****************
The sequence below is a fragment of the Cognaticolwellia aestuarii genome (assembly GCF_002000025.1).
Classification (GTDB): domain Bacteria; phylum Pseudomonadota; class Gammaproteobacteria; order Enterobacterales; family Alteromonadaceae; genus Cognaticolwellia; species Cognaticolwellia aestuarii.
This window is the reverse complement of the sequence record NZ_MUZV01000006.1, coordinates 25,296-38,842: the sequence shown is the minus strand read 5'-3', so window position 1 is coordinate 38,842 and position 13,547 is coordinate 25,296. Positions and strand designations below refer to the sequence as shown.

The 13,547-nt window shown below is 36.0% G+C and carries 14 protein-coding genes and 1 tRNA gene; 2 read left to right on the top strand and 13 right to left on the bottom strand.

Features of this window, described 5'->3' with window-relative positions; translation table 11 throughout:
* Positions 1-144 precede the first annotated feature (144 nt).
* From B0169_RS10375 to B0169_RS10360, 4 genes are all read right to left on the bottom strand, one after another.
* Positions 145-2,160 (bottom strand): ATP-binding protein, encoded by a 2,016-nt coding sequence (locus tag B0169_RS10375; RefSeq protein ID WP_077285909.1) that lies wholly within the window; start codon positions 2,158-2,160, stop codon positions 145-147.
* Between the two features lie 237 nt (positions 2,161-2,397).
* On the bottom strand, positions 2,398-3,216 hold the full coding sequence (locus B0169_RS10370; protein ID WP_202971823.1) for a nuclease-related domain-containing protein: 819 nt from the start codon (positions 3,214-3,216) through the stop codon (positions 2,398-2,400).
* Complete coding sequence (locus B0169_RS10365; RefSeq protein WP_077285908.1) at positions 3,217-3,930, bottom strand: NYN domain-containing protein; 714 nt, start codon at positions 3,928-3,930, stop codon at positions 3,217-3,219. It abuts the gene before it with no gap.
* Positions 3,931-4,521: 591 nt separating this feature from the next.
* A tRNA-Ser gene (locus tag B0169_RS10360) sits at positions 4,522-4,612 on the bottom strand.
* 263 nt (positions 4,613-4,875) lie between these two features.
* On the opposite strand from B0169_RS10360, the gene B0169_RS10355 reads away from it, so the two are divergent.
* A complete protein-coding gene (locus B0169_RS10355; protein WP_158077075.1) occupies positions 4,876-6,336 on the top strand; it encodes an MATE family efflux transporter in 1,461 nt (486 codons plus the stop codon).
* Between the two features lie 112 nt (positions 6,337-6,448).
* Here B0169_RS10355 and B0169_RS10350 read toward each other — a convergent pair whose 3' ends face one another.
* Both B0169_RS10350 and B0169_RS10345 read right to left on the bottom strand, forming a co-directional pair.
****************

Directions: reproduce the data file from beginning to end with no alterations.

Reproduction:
The sequence below is a fragment of the Cognaticolwellia aestuarii genome (assembly GCF_002000025.1).
Classification (GTDB): domain Bacteria; phylum Pseudomonadota; class Gammaproteobacteria; order Enterobacterales; family Alteromonadaceae; genus Cognaticolwellia; species Cognaticolwellia aestuarii.
This window is the reverse complement of the sequence record NZ_MUZV01000006.1, coordinates 25,296-38,842: the sequence shown is the minus strand read 5'-3', so window position 1 is coordinate 38,842 and position 13,547 is coordinate 25,296. Positions and strand designations below refer to the sequence as shown.

The 13,547-nt window shown below is 36.0% G+C and carries 14 protein-coding genes and 1 tRNA gene; 2 read left to right on the top strand and 13 right to left on the bottom strand.

Features of this window, described 5'->3' with window-relative positions; translation table 11 throughout:
* Positions 1-144 precede the first annotated feature (144 nt).
* From B0169_RS10375 to B0169_RS10360, 4 genes are all read right to left on the bottom strand, one after another.
* Positions 145-2,160 (bottom strand): ATP-binding protein, encoded by a 2,016-nt coding sequence (locus tag B0169_RS10375; RefSeq protein ID WP_077285909.1) that lies wholly within the window; start codon positions 2,158-2,160, stop codon positions 145-147.
* Between the two features lie 237 nt (positions 2,161-2,397).
* On the bottom strand, positions 2,398-3,216 hold the full coding sequence (locus B0169_RS10370; protein ID WP_202971823.1) for a nuclease-related domain-containing protein: 819 nt from the start codon (positions 3,214-3,216) through the stop codon (positions 2,398-2,400).
* Complete coding sequence (locus B0169_RS10365; RefSeq protein WP_077285908.1) at positions 3,217-3,930, bottom strand: NYN domain-containing protein; 714 nt, start codon at positions 3,928-3,930, stop codon at positions 3,217-3,219. It abuts the gene before it with no gap.
* Positions 3,931-4,521: 591 nt separating this feature from the next.
* A tRNA-Ser gene (locus tag B0169_RS10360) sits at positions 4,522-4,612 on the bottom strand.
* 263 nt (positions 4,613-4,875) lie between these two features.
* On the opposite strand from B0169_RS10360, the gene B0169_RS10355 reads away from it, so the two are divergent.
* A complete protein-coding gene (locus B0169_RS10355; protein WP_158077075.1) occupies positions 4,876-6,336 on the top strand; it encodes an MATE family efflux transporter in 1,461 nt (486 codons plus the stop codon).
* Between the two features lie 112 nt (positions 6,337-6,448).
* Here B0169_RS10355 and B0169_RS10350 read toward each other — a convergent pair whose 3' ends face one another.
* Both B0169_RS10350 and B0169_RS10345 read right to left on the bottom strand, forming a co-directional pair.